When a band has been consistently good for over twenty years, fans can grow apprehensive at the arrival of a new album. When will the sound fall apart? How soon until they lose the magic? This album can’t be good; sooner or later, they’re going to fail.
When the Waco Brothers announced their 11th studio album, Going Down in History, I can only imagine that their fans held their breath in worry.
They needn’t worry. These Chicago boys have done it again.
Originally formed in 1994 by British artist Jon Langford, the band’s goal was to combine traditional country western music with a distinctly alternative sound. Having departed from the Mekons, Langford created a group that was originally meant to play local venues around Chicago; the band signed to Bloodshot Records in 1995, however, and they were able to tour nationally.
Going Down in History starts strong with “DIYBYOB”, a tongue-in-cheek song that introduces the track as “This is the first track from the last album”, playfully digging at hipster culture: “…from now on, DIY, BYOB!” The band’s exemplary construction of each track leads me to believe that every member truly loves their work. While none of the songs take themselves seriously, the music never crosses over into comedic or silly territory.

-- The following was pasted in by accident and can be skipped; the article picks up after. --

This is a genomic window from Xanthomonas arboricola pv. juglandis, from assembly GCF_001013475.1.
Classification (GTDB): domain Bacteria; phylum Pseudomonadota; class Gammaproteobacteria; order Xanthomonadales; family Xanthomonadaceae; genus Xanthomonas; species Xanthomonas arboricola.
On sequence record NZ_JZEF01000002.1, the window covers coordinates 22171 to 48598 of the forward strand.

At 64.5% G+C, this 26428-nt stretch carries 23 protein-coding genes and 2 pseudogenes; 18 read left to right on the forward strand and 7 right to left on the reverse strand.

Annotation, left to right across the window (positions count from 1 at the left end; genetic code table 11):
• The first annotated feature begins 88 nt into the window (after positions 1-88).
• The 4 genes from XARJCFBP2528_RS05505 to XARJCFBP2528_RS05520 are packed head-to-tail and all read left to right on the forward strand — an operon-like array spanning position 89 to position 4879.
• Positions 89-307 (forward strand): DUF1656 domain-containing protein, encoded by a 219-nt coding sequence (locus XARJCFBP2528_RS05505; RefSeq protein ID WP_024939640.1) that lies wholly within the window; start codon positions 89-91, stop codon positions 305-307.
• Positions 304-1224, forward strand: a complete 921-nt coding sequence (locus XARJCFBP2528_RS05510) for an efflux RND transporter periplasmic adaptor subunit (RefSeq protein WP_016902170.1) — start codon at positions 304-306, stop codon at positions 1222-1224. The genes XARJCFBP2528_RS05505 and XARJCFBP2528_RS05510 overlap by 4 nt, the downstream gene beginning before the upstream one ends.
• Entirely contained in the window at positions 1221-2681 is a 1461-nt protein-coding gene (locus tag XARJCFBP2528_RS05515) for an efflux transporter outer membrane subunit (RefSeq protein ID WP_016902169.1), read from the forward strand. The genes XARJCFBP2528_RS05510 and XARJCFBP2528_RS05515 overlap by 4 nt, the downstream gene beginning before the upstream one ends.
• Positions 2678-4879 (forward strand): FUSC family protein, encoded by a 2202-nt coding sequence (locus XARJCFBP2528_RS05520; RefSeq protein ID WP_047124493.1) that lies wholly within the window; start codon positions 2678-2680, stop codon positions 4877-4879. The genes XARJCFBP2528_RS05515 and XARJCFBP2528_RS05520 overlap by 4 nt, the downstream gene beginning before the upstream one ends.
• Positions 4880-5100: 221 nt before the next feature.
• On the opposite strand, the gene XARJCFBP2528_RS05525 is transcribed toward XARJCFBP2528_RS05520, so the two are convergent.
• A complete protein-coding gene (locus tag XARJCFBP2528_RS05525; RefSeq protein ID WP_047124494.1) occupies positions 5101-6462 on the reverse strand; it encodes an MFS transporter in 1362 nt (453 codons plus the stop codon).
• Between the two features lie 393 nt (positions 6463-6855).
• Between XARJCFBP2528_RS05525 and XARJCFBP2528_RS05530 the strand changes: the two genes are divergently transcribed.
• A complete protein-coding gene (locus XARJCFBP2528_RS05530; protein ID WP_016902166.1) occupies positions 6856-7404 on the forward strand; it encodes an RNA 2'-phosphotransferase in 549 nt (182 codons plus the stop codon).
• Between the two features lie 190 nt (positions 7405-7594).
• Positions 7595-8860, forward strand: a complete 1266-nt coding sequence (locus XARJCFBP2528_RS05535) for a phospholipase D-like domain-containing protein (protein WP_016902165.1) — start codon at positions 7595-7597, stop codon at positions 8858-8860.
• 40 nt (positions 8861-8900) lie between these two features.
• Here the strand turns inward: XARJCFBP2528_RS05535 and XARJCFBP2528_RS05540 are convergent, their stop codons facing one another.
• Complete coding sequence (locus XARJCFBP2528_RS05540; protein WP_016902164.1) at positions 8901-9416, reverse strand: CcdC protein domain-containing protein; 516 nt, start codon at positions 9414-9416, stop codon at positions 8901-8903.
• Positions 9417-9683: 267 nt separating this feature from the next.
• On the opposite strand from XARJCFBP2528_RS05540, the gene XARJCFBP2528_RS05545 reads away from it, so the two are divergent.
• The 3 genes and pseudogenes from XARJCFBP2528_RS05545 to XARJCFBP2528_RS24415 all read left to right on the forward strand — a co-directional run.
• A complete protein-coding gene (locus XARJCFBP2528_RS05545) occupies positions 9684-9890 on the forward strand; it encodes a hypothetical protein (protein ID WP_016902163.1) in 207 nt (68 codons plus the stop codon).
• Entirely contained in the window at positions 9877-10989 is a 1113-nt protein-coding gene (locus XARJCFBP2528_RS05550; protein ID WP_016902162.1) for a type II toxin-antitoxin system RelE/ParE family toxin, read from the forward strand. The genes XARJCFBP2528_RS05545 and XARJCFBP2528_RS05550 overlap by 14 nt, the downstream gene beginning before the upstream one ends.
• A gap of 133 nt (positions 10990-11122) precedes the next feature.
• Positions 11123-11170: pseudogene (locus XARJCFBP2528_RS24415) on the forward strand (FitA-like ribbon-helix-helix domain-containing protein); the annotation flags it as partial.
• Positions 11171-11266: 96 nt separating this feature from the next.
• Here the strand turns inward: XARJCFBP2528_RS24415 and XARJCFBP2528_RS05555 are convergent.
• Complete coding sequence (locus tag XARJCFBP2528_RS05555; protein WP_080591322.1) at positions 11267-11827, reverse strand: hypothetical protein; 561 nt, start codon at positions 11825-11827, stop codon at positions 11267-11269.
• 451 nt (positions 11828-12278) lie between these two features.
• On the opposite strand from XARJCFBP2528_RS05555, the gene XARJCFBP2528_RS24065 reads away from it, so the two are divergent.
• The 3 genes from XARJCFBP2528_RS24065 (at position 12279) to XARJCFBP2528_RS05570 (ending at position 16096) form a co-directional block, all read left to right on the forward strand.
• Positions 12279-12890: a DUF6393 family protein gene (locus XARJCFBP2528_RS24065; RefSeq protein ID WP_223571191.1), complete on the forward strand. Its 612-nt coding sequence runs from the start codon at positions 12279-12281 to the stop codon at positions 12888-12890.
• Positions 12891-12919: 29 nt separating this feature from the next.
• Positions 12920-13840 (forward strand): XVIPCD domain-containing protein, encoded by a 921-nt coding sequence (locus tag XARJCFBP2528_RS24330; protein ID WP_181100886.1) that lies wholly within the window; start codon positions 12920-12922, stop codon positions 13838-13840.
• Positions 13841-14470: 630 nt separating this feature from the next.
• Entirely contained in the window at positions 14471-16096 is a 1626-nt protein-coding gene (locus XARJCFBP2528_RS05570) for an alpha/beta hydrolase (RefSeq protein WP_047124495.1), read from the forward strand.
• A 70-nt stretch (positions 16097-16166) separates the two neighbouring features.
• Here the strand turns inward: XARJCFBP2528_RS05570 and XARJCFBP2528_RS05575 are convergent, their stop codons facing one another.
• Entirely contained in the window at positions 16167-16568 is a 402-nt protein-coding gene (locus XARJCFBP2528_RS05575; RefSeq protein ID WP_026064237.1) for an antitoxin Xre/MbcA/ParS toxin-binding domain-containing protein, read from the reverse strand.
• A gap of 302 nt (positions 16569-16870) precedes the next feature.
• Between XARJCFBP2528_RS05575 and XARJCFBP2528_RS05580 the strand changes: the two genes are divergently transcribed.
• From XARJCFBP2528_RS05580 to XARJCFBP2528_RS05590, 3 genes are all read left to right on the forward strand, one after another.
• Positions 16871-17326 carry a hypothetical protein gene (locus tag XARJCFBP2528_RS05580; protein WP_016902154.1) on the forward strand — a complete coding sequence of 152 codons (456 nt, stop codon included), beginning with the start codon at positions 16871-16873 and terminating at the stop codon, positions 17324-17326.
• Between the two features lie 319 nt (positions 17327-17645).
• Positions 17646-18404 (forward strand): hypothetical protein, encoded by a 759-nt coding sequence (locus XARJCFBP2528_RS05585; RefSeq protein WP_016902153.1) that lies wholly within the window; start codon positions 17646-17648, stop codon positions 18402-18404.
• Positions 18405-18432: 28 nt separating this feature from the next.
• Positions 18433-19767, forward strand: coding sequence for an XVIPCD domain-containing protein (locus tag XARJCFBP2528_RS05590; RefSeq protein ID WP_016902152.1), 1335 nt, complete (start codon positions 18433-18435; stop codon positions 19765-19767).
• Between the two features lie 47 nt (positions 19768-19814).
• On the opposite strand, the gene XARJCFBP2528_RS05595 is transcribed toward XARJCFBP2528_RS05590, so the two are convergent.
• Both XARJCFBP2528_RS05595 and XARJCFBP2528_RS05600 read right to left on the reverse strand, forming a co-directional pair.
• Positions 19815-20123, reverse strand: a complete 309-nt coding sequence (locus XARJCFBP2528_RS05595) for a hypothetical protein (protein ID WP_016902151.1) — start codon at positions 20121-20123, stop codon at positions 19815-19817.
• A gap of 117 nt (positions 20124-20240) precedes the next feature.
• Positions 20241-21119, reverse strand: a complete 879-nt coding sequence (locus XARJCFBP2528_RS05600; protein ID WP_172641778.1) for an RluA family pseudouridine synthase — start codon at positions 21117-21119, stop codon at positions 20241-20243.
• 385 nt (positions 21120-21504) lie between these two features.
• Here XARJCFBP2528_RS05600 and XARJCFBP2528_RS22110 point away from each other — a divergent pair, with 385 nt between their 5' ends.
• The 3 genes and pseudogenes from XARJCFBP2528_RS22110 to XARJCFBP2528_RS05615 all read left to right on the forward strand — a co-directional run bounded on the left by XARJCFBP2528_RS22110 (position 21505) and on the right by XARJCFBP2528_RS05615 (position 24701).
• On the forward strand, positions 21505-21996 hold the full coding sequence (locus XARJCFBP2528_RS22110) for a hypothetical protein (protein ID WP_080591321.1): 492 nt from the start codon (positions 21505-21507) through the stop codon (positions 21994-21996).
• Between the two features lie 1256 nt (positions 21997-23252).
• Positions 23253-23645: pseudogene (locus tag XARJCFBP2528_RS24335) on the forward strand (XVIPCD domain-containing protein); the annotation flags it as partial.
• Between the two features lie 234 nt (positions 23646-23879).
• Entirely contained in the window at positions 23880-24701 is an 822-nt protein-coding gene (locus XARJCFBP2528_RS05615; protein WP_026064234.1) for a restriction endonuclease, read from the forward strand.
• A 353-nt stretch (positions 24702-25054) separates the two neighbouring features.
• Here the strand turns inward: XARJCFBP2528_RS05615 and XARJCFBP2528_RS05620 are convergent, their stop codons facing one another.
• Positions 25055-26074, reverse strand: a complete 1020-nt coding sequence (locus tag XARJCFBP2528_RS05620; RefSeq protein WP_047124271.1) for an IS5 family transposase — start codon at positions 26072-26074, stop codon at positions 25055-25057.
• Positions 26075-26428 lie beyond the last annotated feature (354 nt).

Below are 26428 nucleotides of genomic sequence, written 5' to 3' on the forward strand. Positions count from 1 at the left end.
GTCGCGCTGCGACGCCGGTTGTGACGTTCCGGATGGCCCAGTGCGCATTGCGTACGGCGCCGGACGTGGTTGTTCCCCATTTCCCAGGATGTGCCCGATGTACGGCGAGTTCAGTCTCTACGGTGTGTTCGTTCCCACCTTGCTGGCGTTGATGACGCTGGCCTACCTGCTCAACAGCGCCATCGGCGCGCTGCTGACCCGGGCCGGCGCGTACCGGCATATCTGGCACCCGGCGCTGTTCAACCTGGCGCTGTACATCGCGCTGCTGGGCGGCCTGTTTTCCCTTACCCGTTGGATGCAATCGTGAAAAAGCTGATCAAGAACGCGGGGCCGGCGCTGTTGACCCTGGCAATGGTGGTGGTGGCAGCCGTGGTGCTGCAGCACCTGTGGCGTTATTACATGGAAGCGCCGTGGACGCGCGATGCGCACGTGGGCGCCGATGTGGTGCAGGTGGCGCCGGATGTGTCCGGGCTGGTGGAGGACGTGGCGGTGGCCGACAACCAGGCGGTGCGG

The band truly shines on with “Receiver”, honing in on the sweaty, dirty sound that makes country music a true staple of American culture. While the band hails from Chicago, Langford’s British roots can be heard throughout the album: a nagging feeling of rebellion and the overwhelming urge to break out from the stiff upper lip of 1960s England. Oftentimes sounding like a pet project that Marc Bolan and Mark E. Smith left behind, the Waco Brothers continue to sound exciting and angry, all while winking from the sidelines as their fans pile into those iconic Chicago bars to hear them play one more time.
Review by Kate Scott